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A not-for-profit reincarnated

March 1, 2010
by Kevin R. McMahon
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Blending for-profits and not-for-profits to create a new organizational model

In Akron, Ohio, the locals refer to her as the “grand old lady” of Merriman Road. Born in 1917, she is stately and statuesque, bordering on the sublime. Showing some of the inevitable signs of aging attributable to anything that has been on this planet for 90-plus years, she is, nonetheless, a testament to a proper upbringing.

A brief history

This particular grande dame is not a woman but, in fact, a gracious mansion situated in an historic neighborhood along a winding tree-lined road. Her life began as a private residence and, in 1951, she became a home for elderly well-to-do Akronites born to rubber company wealth and prosperity.

A not-for-profit philanthropic organization, Sumner Home for the Aged, operated this mansion as a care facility, naming it Sumner on Merriman. Several large additions eventually incorporated assisted living and nursing care services for 120 older adults through the generosity of wealthy benefactors.

As with most not-for-profits, Sumner on Merriman took very good care of a fixed and static population of older adults. Those who resided there received some of the most lavish care and services a nursing home resident could ever imagine or expect.

But, in the waning months of 2003, Sumner on Merriman ceased to exist. On November 30, 2003, its owners built a new CCRC, named Sumner on Ridgewood, six miles away, taking a large percentage of 209 Merriman's staff and residents with it. With that move, the philanthropic foundation transferred their considerable assets to their new location.

The Merriman is born

Arriving as administrator at 209 Merriman, renamed The Merriman, three months after the transition, I quickly realized that the philanthropic spirit of this magical place remained intact. During the following months, The Merriman attempted to reconstitute itself as a viably operating for-profit long-term care facility in the old shell of the former not-for-profit Sumner on Merriman.

On August 15, 2004, everything came to a head when the facility's management team, employees, residents, and families were introduced to Brian Colleran, president and owner of Provider Services, the new operating entity of The Merriman. The company runs the management functions of the nursing home and the property itself is owned by a healthcare REIT (real estate investment trust) arm of HCR ManorCare. Colleran immediately recognized that the Merriman and its environs were far from the typical nursing home operation. Provider Services' philosophy of allowing its facilities to retain their character and uniqueness was welcomed by all who cherish this special place.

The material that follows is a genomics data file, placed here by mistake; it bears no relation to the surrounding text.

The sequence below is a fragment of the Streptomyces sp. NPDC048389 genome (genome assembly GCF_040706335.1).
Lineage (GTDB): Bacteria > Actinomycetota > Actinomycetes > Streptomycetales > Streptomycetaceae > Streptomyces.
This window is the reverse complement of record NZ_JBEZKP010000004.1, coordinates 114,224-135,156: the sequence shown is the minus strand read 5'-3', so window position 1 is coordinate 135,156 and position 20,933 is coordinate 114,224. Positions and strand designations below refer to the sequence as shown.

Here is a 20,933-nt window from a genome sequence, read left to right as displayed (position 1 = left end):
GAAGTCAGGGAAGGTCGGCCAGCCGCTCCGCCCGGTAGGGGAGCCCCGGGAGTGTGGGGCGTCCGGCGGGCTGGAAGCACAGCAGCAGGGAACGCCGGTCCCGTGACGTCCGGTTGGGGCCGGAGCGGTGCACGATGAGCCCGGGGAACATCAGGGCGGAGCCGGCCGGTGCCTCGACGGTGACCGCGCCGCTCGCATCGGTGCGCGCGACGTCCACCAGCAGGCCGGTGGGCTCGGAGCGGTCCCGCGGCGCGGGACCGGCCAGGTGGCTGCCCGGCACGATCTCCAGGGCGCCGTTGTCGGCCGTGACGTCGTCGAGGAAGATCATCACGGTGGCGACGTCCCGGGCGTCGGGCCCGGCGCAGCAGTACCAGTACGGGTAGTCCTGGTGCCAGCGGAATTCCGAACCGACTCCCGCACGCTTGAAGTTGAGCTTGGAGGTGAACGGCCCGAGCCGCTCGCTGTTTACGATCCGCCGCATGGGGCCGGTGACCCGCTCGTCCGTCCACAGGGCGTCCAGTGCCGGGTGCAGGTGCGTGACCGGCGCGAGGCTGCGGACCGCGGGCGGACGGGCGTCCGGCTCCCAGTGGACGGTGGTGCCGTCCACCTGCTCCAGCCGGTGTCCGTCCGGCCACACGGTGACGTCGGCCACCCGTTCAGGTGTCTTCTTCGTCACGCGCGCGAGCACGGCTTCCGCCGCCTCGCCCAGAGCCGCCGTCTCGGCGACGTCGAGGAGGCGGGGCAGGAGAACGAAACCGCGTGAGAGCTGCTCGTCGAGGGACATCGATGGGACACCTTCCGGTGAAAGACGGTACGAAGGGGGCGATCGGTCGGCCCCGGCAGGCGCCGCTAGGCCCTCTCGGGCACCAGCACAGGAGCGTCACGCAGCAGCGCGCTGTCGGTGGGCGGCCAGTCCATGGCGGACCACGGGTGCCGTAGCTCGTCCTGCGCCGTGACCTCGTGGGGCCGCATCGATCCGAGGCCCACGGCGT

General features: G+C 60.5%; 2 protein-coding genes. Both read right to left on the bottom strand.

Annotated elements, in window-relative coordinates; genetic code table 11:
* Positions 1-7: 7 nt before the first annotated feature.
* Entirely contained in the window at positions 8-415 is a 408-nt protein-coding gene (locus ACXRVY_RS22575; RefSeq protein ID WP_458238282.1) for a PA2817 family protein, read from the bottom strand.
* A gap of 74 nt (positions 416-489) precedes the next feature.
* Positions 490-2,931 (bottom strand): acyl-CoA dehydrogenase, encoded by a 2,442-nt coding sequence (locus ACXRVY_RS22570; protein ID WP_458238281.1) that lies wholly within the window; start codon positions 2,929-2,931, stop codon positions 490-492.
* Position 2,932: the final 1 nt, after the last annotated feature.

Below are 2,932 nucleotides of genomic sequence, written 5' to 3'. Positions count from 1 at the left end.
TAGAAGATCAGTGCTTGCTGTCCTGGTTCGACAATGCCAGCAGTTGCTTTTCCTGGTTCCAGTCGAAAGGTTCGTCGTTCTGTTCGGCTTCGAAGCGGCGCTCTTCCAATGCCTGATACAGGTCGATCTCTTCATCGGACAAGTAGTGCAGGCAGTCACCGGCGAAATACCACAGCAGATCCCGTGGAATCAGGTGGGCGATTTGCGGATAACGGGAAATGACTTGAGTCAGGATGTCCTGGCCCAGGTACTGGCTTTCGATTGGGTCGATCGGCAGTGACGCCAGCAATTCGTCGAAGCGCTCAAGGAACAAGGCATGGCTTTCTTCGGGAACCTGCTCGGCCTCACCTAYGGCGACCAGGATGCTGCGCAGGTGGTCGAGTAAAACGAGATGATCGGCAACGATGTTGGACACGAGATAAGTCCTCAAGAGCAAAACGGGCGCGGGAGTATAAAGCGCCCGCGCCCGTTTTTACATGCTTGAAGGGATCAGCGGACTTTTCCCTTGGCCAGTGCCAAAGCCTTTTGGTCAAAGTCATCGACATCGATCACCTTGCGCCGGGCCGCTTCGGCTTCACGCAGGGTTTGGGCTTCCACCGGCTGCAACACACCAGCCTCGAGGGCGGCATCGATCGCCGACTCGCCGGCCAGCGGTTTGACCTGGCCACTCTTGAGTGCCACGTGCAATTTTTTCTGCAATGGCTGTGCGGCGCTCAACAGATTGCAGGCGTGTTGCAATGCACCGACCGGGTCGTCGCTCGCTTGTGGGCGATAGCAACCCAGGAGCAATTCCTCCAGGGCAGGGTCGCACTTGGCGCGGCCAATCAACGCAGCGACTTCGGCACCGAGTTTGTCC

A new organizational model

In the early days of Provider's arrival at The Merriman, Colleran visited the facility to attend a family/resident meeting. At that time, I had the opportunity to spend some time with Colleran discussing the historical background of 209 Merriman Road.

We also talked about an idea that I had written about for a publication back in 1986. Having worked in both the for-profit and nonprofit sectors, my premise was that the sheer weight of demographic forces combined with the shrinking federal and state dollars necessary to provide for nursing home care would result in an inefficient and undesirable two-tiered healthcare system for residents. I posited that part of the solution to this looming crisis might be to create a new hybrid organizational model-one that combines the best of the for-profit and not-for-profit models of delivering care.

Also having worked in both the for-profit and nonprofit sectors, Colleran knew the respective strengths and weaknesses of both and he immediately recognized the potential of such an approach. It rang especially true as he learned about the deep and far-reaching philanthropic roots of the Sumner on Merriman organization. Over the coming months and years, we discussed the feasibility of establishing a 501(c)3 charitable foundation at The Merriman. With the help of attorneys working on a pro bono basis, our foundation, called The Merriman Good Life Foundation, received its 501(c)3 designation in November 2007.

Good Life for great people

In its infancy as The Merriman, the tradition of giving connected with this special building continued. Families would regularly write checks to enable us to do the extras for residents that are a part of this facility's unique culture, such as special activity items, resident outings, and generally doing anything that adds richness and fulfillment to our residents' lives. Or moved by the death of a special friend or family member, individuals honored the deceased through this type of giving.

Early on, it was decided to make the foundation's goals narrow, modest, and focused. It would seek to provide a tax-exempt giving opportunity for those who wish to support our provisions of the “extras” to our residents.

By establishing this tax-exempt giving opportunity, we believed that donations would increase over time. In addition, we felt that having a not-for-profit foundation with no connection to the for-profit operating entity would assure donors that their dollars would be spent directly for the residents and in no way personally benefit the owners and operators of The Merriman.

The Merriman Good Life Foundation is seeking foundation support to assist with the legal and consulting costs associated with establishing this hybrid model. Application has been made to the Draper Richards and Kauffman Foundations for assistance. We are targeting these and other similar foundations that seek to support social entrepreneurial ventures such as The Merriman Good Life Foundation.